This issue reprints a Legion story from Adventure Comics 301 (Oct 1962).
This month started out strong, then went downhill pretty quickly. Superman was a great read. Len Wein was very good at writing Superman stories, and this was just part of his first stint on the title. He’s got a few more issues, and then he’ll come back in 78 or 79. This was also the introduction of STAR Labs, and the first time since I started this project that we actually got Clark’s address (not the first time ever, as is pointed out in the letters page). Batman was not only a good story, but was also part of an unofficial DC/Marvel crossover, where a few stories from both companies take place during this festival. Even the Golden Age reprint was enjoyable, which I only read because I really haven’t read any pre-Robin stories before. The GL/GA book was also pretty great. I didn’t like John Stewart much in the GL story, which means Denny did something right, and it was interesting to see Guy Gardner before he became an a—hole. Elliott S! Maggin gets his first story in the GA feature, and also appears to be possibly making a status quo change. Then again, that’s hard to tell, since there is only one more issue of new stuff before GL/GA becomes a backup feature in Flash.
Speaking of the Scarlet Speedster, this is where things started going downhill for me. While the Kid Flash story was good, the Flash taking on alien who is using a roller derby to destroy earth? Well, at least it was original, if not well executed. On the plus side, this was my first opportunity to read a Jay Garrick story from the Golden Age, so I took the opportunity, and found it to be my favorite story of the issue. And it is the introduction of Rival, who comes back in JSA, so that was a nice little bonus.
The Justice League story was super boring. Took me forever to get through it, mostly because I didn’t feel engaged. And I don’t know if it is because I’m reading it 40+ years later, but I’m really getting tired of Mike Fredrich using the book to preach about social issues rather than creating stories as a means of escape from those same social issues. It really stands out here because he focuses so much on the social issue, that the rest of the story suffers.
The stories in Action were pretty good, but the first story spends several pages changing the main point of the story from “protecting the Fortress” to “performing super rescues while protecting his secret identity.” Supergirl really didn’t do much of anything in her story, but the Zatanna story was enjoyable, with great Gray Morrow art and Len Wein scripting.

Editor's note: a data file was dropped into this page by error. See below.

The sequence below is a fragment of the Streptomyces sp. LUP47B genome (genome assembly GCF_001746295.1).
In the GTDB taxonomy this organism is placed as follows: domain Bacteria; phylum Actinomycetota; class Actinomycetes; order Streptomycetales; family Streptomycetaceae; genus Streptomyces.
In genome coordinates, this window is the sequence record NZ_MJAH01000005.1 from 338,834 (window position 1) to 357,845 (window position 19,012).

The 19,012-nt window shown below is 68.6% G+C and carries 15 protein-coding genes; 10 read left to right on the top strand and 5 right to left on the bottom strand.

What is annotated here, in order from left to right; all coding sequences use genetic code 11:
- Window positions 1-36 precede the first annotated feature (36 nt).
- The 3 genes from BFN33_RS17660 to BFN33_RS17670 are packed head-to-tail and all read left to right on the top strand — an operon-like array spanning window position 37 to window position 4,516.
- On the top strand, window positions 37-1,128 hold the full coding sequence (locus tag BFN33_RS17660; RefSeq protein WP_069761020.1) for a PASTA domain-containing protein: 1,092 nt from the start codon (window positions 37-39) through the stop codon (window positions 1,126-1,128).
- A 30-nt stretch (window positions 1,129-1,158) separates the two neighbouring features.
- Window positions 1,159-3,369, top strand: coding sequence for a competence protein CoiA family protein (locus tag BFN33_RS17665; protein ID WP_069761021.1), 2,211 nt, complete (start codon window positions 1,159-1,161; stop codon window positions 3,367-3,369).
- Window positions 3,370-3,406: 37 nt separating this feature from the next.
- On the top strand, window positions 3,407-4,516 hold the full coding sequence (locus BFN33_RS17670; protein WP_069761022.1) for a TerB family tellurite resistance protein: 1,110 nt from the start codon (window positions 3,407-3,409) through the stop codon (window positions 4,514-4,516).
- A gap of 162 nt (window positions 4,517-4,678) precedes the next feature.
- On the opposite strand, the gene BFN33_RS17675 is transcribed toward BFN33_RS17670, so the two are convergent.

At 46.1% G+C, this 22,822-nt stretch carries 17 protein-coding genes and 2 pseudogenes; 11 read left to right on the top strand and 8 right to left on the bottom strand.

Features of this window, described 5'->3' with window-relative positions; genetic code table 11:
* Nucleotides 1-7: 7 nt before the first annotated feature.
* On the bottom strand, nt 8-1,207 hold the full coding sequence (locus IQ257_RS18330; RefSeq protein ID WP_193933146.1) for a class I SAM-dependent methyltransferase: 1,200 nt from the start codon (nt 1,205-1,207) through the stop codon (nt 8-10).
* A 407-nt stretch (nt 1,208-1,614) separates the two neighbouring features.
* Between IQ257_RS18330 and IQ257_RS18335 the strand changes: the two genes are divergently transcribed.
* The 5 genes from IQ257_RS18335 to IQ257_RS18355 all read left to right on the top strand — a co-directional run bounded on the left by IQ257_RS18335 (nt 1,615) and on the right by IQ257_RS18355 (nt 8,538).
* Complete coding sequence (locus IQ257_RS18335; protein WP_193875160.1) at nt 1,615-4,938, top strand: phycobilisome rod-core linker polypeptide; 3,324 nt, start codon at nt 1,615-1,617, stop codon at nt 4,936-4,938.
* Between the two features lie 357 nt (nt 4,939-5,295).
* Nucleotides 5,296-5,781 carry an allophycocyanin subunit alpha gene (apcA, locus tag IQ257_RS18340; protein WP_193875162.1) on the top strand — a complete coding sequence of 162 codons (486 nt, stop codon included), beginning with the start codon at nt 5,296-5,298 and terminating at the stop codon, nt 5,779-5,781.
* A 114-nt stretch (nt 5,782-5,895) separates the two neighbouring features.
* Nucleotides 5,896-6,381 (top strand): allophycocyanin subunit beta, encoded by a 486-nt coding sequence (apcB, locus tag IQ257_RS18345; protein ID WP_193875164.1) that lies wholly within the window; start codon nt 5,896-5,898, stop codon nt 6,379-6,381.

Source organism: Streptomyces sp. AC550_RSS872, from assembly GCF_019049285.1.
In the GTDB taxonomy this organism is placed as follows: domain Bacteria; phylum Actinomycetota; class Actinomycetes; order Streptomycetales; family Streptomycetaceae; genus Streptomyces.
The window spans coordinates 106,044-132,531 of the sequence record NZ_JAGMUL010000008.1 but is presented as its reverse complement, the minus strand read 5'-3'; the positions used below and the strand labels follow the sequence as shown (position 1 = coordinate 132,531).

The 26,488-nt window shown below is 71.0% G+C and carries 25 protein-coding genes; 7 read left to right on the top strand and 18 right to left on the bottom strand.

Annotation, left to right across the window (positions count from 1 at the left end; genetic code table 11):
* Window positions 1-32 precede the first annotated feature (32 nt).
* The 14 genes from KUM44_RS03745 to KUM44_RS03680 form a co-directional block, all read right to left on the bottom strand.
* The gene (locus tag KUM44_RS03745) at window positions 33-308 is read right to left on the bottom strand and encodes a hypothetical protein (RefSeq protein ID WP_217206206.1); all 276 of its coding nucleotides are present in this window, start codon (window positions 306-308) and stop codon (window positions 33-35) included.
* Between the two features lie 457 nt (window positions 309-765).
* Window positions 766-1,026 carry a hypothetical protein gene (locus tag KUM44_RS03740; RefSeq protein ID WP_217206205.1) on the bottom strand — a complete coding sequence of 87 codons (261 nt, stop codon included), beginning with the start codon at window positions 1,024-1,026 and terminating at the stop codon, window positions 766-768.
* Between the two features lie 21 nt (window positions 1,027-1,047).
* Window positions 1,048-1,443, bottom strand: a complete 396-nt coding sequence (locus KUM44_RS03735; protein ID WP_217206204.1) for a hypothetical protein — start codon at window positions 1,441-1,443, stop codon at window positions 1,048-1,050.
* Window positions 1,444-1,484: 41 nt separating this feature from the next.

The Batman/Creeper story wasn’t bad, and was dedicated to Steve Ditko (Creeper creator), but relied on back issue notes rather than flashback for the character history. This wouldn’t have been bad except that the issues noted were from several years earlier, and may not have been easy to obtain in 1971. The Batgirl story didn’t really have much happen, and ends in a weird spot, but does manage to set up the mystery, and gives a slightly humorous nod to “The Godfather.” The Superboy stories were even more boring than the Justice League issue. Bob Haney wrote the first story, which was just weird. And the backup used a Silver Age trope that has always annoyed me. There is no reason why Clark couldn’t tell Jonathan and Martha about his plans. This would have saved them a lot of heartache thinking that their son wanted to leave them.
And that brings 1971 to a close. A very up-and-down year full of up-and-down months. I’m hoping for less “social issue” stories in 1972, and more entertaining stories. Here is what I do know is coming: Superman gets a new 2 new super-villains, one of which will return several times throughout the rest of the Bronze Age; Supergirl gets her own title, causing a temporary format change in Adventure Comics; and issues will drop down to 20¢, but that means we lose the reprints.